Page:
I have been writing as if Price’s pictures were a series of Photoshop procedures carried out on initial Abstract-Expressionist images, alienation effects to raise suspicions about the authenticity of any painterly signatures. But as indicated at the beginning, those Twombly-esque swirls are often Price’s final contribution, and therefore the first impression made on me. Strangely (and this will seem absurd from looking at reproductions only) I thought of Greenberg on collage: ‘in their very first collages, Braque and Picasso draw or paint over and on the affixed paper or cloth, so that certain of the principal features seem to thrust out into real, bas-relief space […] while the rest of the subject remains imbedded in, or flat upon, the surface’. That gauze of geometry so often spread across the paintings like a barrier turns out to have been preparatory, a cloth of paint to be triumphantly covered in the final gesture of immediacy which becomes my first impression.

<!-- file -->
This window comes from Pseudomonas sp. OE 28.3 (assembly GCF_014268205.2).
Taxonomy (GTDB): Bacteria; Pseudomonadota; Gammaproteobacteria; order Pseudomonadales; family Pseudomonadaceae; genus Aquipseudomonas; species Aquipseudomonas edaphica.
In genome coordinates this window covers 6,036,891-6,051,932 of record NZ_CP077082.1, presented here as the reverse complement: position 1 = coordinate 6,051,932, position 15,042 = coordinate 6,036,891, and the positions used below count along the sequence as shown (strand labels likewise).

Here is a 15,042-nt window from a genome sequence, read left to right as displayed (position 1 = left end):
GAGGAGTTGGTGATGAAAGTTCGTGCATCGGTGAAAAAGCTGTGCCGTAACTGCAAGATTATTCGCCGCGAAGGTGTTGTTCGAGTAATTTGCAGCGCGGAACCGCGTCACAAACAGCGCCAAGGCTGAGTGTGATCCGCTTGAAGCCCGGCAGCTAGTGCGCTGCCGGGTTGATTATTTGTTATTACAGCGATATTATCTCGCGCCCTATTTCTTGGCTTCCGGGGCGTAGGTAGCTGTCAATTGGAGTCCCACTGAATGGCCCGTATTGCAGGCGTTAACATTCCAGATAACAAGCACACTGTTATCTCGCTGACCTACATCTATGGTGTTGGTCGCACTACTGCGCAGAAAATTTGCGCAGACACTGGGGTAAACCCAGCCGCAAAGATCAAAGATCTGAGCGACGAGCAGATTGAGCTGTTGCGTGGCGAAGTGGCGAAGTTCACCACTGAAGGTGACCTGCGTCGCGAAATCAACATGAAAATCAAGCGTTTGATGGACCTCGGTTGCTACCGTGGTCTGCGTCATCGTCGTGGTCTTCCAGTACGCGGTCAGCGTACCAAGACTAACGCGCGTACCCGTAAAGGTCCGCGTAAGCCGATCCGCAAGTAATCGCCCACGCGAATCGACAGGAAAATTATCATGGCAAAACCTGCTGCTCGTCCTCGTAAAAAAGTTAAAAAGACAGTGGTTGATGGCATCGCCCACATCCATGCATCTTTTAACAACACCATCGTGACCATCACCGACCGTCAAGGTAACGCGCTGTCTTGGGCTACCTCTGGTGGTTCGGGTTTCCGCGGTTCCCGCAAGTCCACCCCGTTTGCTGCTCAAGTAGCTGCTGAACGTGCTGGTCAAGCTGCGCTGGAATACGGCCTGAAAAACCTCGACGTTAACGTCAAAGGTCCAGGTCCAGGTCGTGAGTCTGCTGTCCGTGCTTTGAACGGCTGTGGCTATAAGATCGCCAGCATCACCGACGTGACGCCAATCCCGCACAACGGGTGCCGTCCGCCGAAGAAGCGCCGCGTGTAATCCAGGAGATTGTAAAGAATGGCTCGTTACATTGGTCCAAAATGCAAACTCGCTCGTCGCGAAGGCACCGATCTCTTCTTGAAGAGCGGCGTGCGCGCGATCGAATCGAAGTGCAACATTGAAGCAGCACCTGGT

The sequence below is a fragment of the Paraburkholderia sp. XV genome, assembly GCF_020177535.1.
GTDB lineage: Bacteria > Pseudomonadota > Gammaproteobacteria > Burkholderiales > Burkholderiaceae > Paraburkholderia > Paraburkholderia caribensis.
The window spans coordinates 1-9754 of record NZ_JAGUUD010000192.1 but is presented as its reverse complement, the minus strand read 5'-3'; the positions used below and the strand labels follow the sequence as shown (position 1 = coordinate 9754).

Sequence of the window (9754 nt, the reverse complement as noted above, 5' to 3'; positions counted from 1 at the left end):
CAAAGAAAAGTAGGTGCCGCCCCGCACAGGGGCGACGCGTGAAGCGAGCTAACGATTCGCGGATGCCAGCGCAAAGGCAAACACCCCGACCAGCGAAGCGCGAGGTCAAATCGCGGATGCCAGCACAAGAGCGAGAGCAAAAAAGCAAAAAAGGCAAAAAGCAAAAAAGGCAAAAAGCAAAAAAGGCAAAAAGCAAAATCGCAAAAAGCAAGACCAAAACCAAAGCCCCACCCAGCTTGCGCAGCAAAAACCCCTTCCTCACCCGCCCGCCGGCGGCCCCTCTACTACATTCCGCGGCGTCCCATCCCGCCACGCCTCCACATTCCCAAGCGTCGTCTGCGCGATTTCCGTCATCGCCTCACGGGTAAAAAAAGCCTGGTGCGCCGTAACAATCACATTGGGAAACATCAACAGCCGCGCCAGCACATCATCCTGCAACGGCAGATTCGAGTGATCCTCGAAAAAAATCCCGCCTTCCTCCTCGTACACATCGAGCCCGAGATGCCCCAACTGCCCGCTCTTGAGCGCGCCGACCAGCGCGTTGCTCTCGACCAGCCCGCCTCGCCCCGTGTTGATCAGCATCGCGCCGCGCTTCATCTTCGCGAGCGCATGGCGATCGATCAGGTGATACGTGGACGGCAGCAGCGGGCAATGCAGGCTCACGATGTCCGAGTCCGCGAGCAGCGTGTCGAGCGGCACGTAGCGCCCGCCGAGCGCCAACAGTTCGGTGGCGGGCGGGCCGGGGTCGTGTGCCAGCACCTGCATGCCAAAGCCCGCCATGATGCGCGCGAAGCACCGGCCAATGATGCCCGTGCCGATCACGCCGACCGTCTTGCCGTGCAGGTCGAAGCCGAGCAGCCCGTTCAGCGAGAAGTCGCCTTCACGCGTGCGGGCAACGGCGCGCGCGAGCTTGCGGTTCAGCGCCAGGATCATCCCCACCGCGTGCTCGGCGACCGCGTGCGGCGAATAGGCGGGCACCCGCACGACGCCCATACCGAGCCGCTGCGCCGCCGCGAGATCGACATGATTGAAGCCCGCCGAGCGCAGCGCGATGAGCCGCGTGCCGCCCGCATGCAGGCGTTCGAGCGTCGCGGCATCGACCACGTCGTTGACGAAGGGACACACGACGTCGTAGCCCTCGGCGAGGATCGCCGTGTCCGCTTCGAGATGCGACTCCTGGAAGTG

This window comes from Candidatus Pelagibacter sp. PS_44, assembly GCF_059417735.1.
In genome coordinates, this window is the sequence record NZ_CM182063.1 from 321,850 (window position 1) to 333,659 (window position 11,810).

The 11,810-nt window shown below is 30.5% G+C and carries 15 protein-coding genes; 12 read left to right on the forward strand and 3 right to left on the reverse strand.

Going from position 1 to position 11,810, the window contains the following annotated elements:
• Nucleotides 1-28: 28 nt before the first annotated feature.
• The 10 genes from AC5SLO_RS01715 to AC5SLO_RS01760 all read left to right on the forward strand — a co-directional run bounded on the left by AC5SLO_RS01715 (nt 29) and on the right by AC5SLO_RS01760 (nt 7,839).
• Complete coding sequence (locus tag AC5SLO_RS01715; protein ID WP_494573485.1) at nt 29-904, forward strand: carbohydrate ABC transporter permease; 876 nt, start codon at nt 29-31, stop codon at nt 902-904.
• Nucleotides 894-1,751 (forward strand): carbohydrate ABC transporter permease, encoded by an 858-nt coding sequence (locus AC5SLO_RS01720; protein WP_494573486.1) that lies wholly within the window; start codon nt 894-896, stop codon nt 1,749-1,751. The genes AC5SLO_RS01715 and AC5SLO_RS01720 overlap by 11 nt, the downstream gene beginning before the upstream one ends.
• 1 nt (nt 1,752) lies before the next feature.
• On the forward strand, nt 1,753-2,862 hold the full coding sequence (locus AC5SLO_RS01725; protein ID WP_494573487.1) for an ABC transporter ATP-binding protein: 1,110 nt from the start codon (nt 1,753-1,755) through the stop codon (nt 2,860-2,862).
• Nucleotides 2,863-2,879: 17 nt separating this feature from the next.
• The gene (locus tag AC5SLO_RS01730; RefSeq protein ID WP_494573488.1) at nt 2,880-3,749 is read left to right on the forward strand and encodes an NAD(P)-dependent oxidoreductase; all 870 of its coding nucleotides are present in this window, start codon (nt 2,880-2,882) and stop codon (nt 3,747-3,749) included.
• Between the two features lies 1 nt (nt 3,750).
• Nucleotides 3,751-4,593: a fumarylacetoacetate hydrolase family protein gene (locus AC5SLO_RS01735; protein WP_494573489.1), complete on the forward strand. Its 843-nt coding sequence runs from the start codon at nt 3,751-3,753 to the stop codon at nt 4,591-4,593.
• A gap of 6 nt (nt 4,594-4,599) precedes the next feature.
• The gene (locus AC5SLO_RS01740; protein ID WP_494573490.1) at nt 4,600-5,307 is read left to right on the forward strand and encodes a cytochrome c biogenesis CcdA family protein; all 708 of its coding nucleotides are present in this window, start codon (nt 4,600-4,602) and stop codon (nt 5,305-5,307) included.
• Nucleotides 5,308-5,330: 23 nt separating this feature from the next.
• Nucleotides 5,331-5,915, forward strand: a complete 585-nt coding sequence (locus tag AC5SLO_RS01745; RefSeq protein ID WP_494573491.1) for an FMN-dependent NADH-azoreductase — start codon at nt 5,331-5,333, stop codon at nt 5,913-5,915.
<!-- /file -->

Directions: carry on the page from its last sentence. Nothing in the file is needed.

‘Oddly enough, I even like Rembrandts under glass. And it’s true to say in many ways they’re more difficult to see, but you can still look into them’ (Francis Bacon). This is how I feel about Clare Price’s pictures. Looking at them on a hot, sunny day, the light projecting Price’s name from the window onto the gallery walls, catching reflections off the glossy surfaces, I felt a long way from what lies concealed within these paintings. But I could still look into them.
Clare Price, ‘I Killed A Viper’ is on at Acme Project Space until the 29th of June